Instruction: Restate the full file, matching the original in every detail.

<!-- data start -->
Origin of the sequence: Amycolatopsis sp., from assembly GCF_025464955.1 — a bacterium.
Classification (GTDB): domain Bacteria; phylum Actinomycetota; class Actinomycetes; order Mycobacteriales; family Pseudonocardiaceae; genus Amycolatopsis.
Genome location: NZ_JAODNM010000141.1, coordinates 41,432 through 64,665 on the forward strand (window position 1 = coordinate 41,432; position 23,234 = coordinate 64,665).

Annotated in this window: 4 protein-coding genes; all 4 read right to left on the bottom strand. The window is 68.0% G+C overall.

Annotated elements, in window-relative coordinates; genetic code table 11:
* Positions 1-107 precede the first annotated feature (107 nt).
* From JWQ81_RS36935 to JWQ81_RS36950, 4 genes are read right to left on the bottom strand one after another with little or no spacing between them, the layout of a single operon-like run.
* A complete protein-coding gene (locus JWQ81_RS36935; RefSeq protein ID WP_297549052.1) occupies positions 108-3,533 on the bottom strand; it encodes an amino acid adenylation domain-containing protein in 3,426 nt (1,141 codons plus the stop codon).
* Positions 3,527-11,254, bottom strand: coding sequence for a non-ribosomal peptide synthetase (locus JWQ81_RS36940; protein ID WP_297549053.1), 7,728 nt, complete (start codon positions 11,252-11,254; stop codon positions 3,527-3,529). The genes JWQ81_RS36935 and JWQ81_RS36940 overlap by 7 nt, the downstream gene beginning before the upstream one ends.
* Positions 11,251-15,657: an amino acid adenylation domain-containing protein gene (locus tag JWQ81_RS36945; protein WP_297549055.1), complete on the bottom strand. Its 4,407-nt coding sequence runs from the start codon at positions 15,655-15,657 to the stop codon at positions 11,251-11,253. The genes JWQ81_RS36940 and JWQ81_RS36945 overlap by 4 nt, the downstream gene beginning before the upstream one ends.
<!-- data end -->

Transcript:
Origin of the sequence: Amycolatopsis sp., from assembly GCF_025464955.1 — a bacterium.
Classification (GTDB): domain Bacteria; phylum Actinomycetota; class Actinomycetes; order Mycobacteriales; family Pseudonocardiaceae; genus Amycolatopsis.
Genome location: NZ_JAODNM010000141.1, coordinates 41,432 through 64,665 on the forward strand (window position 1 = coordinate 41,432; position 23,234 = coordinate 64,665).

Annotated in this window: 4 protein-coding genes; all 4 read right to left on the bottom strand. The window is 68.0% G+C overall.

Annotated elements, in window-relative coordinates; genetic code table 11:
* Positions 1-107 precede the first annotated feature (107 nt).
* From JWQ81_RS36935 to JWQ81_RS36950, 4 genes are read right to left on the bottom strand one after another with little or no spacing between them, the layout of a single operon-like run.
* A complete protein-coding gene (locus JWQ81_RS36935; RefSeq protein ID WP_297549052.1) occupies positions 108-3,533 on the bottom strand; it encodes an amino acid adenylation domain-containing protein in 3,426 nt (1,141 codons plus the stop codon).
* Positions 3,527-11,254, bottom strand: coding sequence for a non-ribosomal peptide synthetase (locus JWQ81_RS36940; protein ID WP_297549053.1), 7,728 nt, complete (start codon positions 11,252-11,254; stop codon positions 3,527-3,529). The genes JWQ81_RS36935 and JWQ81_RS36940 overlap by 7 nt, the downstream gene beginning before the upstream one ends.
* Positions 11,251-15,657: an amino acid adenylation domain-containing protein gene (locus tag JWQ81_RS36945; protein WP_297549055.1), complete on the bottom strand. Its 4,407-nt coding sequence runs from the start codon at positions 15,655-15,657 to the stop codon at positions 11,251-11,253. The genes JWQ81_RS36940 and JWQ81_RS36945 overlap by 4 nt, the downstream gene beginning before the upstream one ends.